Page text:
Someone recently reminded me of this poem, which I wrote a long time ago. It’s a response to a Yiddish lullaby, which I first heard on a record by Martha Schlamme.

The song tells of a pure white little goat (“klor veis tzigele”) which sleeps under your crib. When you grow up, he’ll help you in the market, selling raisins and almonds.

This version of the song is very operatic, but also very good:

Time goes only forward; we step in only one direction.
Maturity’s a game of manners, not to spit at fools,
not to cry, not walk out of offices;
not say these things aloud,
but on this silent paper.
Would I a hundred years ago have been content,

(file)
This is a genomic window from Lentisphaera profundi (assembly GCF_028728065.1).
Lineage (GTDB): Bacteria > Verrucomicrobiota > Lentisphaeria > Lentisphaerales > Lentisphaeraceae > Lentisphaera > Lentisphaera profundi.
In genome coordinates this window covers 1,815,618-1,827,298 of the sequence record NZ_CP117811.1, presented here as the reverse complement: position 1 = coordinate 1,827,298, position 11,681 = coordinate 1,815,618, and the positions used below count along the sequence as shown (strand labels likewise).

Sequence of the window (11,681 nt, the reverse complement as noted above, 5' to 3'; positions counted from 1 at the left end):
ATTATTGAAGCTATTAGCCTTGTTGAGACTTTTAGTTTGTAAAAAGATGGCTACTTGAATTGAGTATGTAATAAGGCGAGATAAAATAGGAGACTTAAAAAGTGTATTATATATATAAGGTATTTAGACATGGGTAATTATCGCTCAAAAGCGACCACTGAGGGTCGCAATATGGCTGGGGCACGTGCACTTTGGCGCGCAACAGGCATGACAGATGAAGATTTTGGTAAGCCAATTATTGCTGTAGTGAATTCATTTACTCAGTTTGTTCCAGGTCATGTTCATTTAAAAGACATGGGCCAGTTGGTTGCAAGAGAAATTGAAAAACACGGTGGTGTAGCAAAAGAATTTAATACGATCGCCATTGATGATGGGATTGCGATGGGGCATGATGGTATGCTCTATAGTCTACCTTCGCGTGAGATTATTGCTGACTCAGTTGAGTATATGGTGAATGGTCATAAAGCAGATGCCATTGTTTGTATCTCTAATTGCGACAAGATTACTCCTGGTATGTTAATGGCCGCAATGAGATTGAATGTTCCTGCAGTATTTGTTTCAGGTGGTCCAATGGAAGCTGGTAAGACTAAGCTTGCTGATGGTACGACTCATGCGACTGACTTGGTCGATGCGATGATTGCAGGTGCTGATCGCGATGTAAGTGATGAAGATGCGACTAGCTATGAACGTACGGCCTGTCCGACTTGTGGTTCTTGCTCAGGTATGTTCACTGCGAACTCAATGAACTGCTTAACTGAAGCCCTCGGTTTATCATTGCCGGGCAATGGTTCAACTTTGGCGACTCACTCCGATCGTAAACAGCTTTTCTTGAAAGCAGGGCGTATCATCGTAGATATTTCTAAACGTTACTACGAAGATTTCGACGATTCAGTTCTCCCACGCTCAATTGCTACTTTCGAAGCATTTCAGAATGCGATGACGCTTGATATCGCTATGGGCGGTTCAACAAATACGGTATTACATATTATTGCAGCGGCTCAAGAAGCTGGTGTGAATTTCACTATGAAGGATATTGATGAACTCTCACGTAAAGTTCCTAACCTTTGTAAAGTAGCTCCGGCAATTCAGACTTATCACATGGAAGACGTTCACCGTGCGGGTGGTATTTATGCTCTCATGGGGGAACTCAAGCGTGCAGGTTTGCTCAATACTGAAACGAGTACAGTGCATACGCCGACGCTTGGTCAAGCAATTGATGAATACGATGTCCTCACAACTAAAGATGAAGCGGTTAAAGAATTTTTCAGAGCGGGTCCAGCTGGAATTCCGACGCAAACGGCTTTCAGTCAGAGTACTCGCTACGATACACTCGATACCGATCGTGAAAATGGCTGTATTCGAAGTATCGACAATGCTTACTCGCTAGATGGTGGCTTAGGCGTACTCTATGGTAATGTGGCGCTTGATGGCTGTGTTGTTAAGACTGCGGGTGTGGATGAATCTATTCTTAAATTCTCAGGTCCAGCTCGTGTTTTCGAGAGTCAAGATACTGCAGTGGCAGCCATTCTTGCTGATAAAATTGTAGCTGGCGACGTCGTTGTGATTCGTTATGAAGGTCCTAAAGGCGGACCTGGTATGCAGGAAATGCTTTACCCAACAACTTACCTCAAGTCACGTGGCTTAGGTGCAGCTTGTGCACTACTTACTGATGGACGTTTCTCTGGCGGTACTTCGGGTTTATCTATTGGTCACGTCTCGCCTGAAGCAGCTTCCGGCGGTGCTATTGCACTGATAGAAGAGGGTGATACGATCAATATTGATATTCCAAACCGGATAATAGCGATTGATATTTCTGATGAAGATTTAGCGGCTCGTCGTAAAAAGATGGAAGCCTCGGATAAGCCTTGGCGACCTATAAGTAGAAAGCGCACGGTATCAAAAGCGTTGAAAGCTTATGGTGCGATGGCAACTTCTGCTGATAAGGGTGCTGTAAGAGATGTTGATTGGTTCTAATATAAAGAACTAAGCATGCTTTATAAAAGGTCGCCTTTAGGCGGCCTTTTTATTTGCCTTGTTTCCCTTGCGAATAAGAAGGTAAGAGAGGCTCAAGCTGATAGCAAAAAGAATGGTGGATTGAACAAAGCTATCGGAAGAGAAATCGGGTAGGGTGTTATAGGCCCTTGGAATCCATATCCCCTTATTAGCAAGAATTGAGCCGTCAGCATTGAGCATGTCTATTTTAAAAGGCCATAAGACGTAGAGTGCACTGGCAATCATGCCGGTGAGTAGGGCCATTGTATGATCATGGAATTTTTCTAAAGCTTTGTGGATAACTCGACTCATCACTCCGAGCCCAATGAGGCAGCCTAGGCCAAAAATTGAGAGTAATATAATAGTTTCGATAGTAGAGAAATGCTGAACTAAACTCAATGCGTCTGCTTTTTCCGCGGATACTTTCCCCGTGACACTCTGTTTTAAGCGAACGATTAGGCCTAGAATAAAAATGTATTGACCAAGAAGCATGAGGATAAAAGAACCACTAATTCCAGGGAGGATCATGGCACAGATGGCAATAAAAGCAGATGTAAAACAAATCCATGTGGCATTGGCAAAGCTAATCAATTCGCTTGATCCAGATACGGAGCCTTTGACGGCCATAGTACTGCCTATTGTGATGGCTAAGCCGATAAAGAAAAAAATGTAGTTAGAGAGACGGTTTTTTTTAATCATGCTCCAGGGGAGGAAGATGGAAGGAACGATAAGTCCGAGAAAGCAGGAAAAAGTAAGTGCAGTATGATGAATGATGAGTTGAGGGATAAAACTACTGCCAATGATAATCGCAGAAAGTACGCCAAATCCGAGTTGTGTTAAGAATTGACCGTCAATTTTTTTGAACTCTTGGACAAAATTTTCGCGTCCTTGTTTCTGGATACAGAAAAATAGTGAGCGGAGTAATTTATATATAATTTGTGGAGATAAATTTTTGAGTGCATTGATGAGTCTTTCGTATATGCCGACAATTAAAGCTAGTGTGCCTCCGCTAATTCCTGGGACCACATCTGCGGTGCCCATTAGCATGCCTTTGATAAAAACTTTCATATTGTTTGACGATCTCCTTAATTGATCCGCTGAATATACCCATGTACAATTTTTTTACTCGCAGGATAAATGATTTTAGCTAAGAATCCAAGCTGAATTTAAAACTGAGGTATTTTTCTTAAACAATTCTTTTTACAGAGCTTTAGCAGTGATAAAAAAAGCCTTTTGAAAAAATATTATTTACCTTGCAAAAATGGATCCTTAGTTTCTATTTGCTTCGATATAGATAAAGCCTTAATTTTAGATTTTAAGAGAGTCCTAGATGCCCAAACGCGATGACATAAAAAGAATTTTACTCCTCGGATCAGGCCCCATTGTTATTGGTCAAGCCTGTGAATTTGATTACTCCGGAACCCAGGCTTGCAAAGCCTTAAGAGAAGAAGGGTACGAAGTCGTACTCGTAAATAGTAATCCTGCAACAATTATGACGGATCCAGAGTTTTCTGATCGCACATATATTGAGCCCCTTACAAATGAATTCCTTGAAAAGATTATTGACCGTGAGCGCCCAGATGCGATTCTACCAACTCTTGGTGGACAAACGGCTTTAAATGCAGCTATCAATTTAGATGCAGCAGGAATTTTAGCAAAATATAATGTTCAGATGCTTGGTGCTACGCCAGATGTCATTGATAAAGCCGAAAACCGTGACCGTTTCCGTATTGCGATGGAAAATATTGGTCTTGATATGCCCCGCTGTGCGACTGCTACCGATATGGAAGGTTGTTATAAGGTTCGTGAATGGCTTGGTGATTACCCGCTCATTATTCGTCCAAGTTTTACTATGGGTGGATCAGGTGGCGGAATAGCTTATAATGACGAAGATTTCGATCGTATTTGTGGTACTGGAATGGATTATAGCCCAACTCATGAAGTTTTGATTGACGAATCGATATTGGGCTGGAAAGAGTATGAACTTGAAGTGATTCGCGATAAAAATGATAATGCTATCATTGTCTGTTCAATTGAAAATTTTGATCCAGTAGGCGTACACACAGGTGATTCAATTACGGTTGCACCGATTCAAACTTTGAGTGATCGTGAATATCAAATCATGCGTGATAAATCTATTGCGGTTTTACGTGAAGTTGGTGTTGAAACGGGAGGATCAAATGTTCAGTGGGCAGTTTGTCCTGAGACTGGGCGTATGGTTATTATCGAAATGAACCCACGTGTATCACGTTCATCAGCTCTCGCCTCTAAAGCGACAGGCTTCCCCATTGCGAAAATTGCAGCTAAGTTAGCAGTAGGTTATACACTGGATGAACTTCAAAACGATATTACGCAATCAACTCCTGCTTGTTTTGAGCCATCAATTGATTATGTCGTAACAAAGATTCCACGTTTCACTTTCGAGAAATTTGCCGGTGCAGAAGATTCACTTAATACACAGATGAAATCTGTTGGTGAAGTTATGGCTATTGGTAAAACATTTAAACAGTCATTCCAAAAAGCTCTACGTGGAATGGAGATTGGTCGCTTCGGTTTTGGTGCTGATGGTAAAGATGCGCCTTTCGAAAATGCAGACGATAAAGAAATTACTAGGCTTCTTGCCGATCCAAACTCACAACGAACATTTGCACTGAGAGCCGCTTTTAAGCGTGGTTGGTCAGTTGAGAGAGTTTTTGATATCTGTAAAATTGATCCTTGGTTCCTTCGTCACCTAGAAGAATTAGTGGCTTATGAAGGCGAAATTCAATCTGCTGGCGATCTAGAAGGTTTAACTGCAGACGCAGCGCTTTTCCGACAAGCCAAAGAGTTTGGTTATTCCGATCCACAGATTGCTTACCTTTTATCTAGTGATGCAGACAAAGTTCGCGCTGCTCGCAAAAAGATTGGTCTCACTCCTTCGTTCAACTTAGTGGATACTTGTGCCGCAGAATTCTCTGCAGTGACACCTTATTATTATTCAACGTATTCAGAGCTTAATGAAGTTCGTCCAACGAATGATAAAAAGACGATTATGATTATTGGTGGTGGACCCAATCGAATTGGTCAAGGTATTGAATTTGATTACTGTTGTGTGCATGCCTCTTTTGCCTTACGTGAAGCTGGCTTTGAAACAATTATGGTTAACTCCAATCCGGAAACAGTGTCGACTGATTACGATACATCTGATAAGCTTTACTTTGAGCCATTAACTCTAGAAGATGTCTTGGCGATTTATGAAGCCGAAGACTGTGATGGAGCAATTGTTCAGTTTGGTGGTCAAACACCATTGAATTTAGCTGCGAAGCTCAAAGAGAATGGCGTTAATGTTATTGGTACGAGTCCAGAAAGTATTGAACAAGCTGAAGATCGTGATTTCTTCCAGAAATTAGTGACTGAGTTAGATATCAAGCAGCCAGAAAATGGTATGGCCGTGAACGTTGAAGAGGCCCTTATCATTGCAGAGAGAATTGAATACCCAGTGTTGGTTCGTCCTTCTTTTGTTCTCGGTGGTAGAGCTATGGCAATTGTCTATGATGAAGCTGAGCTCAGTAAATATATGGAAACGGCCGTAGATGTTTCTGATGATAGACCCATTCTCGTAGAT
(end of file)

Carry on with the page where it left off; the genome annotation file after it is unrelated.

in those grandfathers’ villages,
nailing together on market days my rickety square table,
selling by cupfuls my little heaps
of raisins and almonds?
There was never a tiny white goat beside my crib,
to grow with me, to help me sell, or keep me warm.
Now, in times of terrifying manhood,
I’d like to, sleeping, feel his sparrow’s heartbeat
beneath my blanket.


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